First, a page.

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Longmont real estate: Longmont set another all-time high in monthly sales prices

Prices have gone up over 25% over the last year.
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Home in Longmont

 

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It feels like there are a million things to share this month, so I’ll apologize right now if this goes long. But stick with me. I don’t think you’ll be disappointed.

First off, Longmont, again, set an all-time high in monthly average sales price. The previous high of $612,544 set in April of 2021 was blown out of the water by last month’s average of $634,972. The year-over-year (YoY) increase of this July compared to July of 2020 also set an all-time record for any YoY increase of 25.1%. And, July is the fourth straight month with a double-digit average price increase percentage. We have officially reached the Cliffs of Insanity folks, but honestly, it makes sense, for several reasons. Let me see if I can lay it all out.

Much higher prices in Longmont were imminent. Boulder established growth controls over twenty years ago and over the past few years their average price of a single-family home has been well over $1 million. Due to those high prices, people chose to live in Lafayette, Louisville and Superior to be close to Boulder and be near Denver. It was a more convenient choice than Longmont and more affordable than Boulder, so, consequently, average prices in these towns eclipsed $700,000 a few years ago. I charted these numbers for several years in the Housing Affordability Study I used to create.

Turn now to the average price of the Boulder County Plains in this report. It’s over $1 million for the ninth month in a row. If you have $1+ million prices in Boulder, the Boulder Plains and $700k+ homes Louisville and Superior … where do you find an affordable home … Firestone, right?

Due to Longmont’s anti-growth stance and surrounding itself with unbuildable open space, developers were forced to create their urban sprawl east of I-25. Eventually, the drive across the county got to some and the new destination became Longmont. It’s the least expensive option in the county and closer to Boulder than the Carbon Valley.

I am sure the gap between the average prices of Longmont and its nearby Boulder County towns has narrowed in the past couple of years. Look for an updated Affordability Study in January 2022.

On another topic, let’s peek at the charts in the middle of the report. The one on the left is updated from years past. It shows a clear pattern of higher inventory during the summer months (orange line) and lower days on market (blue line) during the same periods. Then, the opposite happens with higher days on market and lower inventory during the winter months. It’s also evident that the high points of both inventory and days on market are declining. The continued and steady decline is staggering.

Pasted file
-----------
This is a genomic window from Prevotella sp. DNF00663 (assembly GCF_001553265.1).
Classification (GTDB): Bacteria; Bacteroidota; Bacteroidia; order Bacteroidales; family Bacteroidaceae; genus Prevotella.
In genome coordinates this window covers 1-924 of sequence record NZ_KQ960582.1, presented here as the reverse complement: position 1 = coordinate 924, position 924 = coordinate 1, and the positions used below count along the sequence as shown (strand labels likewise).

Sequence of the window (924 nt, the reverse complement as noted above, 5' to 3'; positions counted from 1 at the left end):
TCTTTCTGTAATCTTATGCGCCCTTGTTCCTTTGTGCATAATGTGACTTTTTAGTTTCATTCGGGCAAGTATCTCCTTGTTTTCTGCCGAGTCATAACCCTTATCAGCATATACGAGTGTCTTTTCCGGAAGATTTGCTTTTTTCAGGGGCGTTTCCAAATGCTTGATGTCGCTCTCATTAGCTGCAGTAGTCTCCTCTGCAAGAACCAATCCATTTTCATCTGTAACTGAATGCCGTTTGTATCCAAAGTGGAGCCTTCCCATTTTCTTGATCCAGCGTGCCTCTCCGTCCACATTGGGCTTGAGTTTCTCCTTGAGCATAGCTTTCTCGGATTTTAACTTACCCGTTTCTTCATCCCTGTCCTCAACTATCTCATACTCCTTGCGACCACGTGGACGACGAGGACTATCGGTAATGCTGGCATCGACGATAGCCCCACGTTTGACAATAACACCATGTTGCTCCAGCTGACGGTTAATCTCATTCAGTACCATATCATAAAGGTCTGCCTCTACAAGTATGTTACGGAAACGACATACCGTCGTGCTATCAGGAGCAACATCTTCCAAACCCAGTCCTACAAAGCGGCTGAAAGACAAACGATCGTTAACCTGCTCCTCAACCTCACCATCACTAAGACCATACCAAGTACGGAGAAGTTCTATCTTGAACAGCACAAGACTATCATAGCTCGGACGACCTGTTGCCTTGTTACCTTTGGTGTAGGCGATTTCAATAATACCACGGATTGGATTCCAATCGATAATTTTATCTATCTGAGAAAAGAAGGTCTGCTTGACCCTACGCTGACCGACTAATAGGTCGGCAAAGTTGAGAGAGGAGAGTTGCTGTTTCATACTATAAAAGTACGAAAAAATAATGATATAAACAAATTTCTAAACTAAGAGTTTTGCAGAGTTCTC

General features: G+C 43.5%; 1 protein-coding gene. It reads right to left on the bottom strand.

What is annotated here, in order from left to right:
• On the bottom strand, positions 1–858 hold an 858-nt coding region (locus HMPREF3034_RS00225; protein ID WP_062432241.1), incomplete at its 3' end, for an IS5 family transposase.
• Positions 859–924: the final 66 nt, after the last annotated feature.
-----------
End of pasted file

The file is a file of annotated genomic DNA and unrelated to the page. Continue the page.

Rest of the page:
The graph on the right was brought to my attention by my friend Chris Treharne. He forwarded me a newsletter from a Summit County Realtor that contained this graph from the Census Bureau. You see, last week Chris was listening to me talk to his Rotary Club about real estate statistics. I made a claim about the deficit of new home construction in this country. The problem is … I’ve never seen a graph or report like this. I knew the deficit existed and have been talking about it for a couple of years.

It turns out we are way behind on new construction to fill the demand created by new household formation, millennials finally moving out of the basement and general population growth. So, due to the lack of new home construction during the recession and builders being slow to make up for the missing housing stock, we are now short 5.5 million homes in this country. If you think demand is going away any time soon get a clearer view of this chart and read the story that goes with it CLICK HERE. And while you are on that site, click on the Foreclosures link.

July 2021 Longmont Area Real Estate Statistics (.pdf)

July 2021 Longmont Area Real Estate Statistics (.jpg)

Now we are going to have some fun.

A few months ago, I addressed the odd question Realtors are being asked while talking to homeowners who may want to list their home for sale. “Where would I move”?

This has never been a thing, but it’s a real thing now and Realtors should arrive at a listing appointment prepared to answer/solve this if they want the listing. The real question for a seller is “where do you want to go or be?” 

If they want to move across town or downsize, the answer is in the MLS. If they want to retire to another country, move to another state, have beachfront property, lower taxes … I’ve done the legwork for you. Enjoy this list of possibilities and let me know if anyone makes a choice off any of these lists. That’d be fun to hear.

25 Cheapest Places to Live in the US

America’s Safest and Most Affordable Places to Live

Cheapest Beach Towns

Most Affordable Places to Retire

Cheapest States to Live In

5 Cheapest Places to Move if You want to Leave the US

Beach Towns with the Lowest Cost of Living

New Hot Spots for Developers and Buyers

Places with Highest Housing Construction

10 Best States to Live In

20 Cheapest Places to Live in the US

2021 Places with the Lowest Cost of Living

Kyle Snyder-Account executive at First American title

ksnyder@firstam.com 

720-534-8355